A key ally of Belarus’ main opposition candidate in the country’s disputed presidential polls has urged the authorities to end violence against protesters after three nights of post-election unrest.
Law enforcement officials were filmed beating and shooting rubber bullets at protesters in the days after official results declared strongman leader Alexander Lukashenko the winner. One protester has died, hundreds have been hospitalized and thousands arrested since Sunday.
“We see ordinary people who want change on the streets,” Maria Kolesnikova said in a video address shared online Tuesday.
“These people won’t go away now and won’t forget what happened. They won’t be able to live the way they used to,” she said.
Kolesnikova, a campaign partner of opposition candidate Svetlana Tikhanovskaya, has remained in Belarus amid the unrest even after Tikhanovskaya left for Lithuania shortly after challenging the election results.
Tikhanovskaya’s second partner Veronika Tsepkalo had left for Moscow ahead of Sunday’s vote.
Responding to the Belarusian authorities’ claims that foreign powers are orchestrating the nationwide anti-Lukashenko protests, Kolesnikova said “it’s not imagined puppeteers from abroad but Belarusians themselves who want change.”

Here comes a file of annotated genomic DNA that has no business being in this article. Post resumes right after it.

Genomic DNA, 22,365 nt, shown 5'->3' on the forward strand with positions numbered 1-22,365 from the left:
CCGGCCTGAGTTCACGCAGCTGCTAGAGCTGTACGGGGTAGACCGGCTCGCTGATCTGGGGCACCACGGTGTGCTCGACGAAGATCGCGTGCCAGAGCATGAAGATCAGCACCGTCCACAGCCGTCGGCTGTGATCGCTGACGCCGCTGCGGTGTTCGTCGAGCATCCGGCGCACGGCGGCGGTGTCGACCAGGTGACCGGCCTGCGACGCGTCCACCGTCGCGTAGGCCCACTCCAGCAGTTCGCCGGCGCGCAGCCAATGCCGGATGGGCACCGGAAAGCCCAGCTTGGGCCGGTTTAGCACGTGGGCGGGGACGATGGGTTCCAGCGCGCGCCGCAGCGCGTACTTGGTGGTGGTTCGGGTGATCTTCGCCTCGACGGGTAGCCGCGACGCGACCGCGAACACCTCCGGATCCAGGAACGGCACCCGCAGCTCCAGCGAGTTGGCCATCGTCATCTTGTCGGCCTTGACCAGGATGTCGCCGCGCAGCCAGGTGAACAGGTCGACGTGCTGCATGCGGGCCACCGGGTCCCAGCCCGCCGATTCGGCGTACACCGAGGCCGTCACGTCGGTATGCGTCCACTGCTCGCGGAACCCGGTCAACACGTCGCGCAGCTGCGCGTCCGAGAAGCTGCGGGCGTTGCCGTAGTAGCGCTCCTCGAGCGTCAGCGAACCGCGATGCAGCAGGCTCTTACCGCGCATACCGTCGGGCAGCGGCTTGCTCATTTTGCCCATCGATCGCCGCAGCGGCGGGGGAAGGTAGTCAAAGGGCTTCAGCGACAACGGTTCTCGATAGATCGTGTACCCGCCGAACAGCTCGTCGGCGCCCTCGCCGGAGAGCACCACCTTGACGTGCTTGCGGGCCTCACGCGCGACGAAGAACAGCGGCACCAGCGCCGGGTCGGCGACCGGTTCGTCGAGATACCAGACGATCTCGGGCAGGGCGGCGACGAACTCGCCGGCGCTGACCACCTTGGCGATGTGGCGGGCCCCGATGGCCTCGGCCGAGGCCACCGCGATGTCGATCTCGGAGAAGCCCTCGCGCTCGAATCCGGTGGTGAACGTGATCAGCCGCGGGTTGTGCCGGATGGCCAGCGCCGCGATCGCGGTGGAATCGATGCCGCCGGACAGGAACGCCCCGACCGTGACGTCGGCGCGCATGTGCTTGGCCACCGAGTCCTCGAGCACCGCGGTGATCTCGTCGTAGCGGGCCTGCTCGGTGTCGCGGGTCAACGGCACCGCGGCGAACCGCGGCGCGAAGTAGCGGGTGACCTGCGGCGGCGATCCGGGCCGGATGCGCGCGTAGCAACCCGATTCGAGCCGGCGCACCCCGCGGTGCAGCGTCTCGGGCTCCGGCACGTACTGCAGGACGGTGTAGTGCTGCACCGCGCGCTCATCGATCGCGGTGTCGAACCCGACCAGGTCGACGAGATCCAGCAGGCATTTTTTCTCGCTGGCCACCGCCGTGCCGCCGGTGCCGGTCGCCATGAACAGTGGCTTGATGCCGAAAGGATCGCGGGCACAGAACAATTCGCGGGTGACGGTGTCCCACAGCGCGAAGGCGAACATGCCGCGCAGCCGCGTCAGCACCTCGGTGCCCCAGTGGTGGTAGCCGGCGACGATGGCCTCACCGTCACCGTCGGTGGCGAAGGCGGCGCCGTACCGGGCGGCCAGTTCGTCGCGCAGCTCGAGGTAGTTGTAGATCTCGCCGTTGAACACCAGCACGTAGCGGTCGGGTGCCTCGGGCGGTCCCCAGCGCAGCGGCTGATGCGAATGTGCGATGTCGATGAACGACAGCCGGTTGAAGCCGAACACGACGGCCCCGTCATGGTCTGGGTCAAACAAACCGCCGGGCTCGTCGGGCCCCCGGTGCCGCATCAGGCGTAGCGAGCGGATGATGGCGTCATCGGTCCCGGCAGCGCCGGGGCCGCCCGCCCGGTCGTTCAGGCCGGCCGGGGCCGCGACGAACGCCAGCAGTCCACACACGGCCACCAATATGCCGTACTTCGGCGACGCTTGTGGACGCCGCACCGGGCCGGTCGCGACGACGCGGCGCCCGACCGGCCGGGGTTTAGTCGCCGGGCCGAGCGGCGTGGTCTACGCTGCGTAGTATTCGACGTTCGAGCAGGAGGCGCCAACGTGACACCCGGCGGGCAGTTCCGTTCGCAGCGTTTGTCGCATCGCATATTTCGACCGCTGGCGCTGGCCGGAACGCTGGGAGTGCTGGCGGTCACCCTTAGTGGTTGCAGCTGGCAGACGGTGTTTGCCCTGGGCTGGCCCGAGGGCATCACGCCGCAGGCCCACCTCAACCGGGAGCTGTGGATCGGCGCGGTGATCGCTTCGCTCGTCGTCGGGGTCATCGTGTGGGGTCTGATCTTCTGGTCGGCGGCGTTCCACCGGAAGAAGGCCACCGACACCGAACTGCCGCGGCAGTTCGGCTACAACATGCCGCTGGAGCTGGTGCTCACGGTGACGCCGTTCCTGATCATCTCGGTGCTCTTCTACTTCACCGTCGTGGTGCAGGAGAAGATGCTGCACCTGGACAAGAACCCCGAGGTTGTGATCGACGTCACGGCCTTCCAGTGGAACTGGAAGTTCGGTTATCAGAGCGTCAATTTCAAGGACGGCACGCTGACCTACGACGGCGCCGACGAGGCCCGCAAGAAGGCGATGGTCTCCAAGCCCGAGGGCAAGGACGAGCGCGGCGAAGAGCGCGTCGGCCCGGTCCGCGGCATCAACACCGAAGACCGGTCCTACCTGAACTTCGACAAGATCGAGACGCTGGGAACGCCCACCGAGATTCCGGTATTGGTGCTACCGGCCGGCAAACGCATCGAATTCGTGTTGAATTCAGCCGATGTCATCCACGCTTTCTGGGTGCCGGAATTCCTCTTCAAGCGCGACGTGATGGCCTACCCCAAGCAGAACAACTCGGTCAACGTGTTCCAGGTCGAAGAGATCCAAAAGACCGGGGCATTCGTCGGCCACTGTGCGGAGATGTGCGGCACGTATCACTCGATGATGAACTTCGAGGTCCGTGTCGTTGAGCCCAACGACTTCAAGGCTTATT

“We ask the authorities to find the strength to face the will of the people. We ask the authorities to listen to Belarusians,” she said.
Kolesnikova joined forces with Tsepkalo to back Tikhanovskaya in July after the prominent candidates they had backed were either jailed or fled the country amid a crackdown on opposition forces. Tikhanovskaya herself joined the race after her husband, popular blogger Sergei Tikhanovskoy, was jailed on charges of planning “mass unrest.”
Kolesnikova’s video is at least the fourth video statement from the trio of women in a 24-hour period.
Tikhanovskaya announced Tuesday that she had “made a very difficult decision” to leave the country for Lithuania. The 37-year-old stay-at-home mother came second with 10%, according to the official results, but has claimed victory in the polls.
Belarusian state media released a second video where Tikhanovskaya urged supporters not to protest, which her allies said was apparently recorded under duress.
On Tuesday, Tsepkalo released a video statement from Moscow calling on the international community to help end the “chaos and bloodshed” in Belarus and recognize Tikhanovskaya the election winner.
AFP contributed reporting.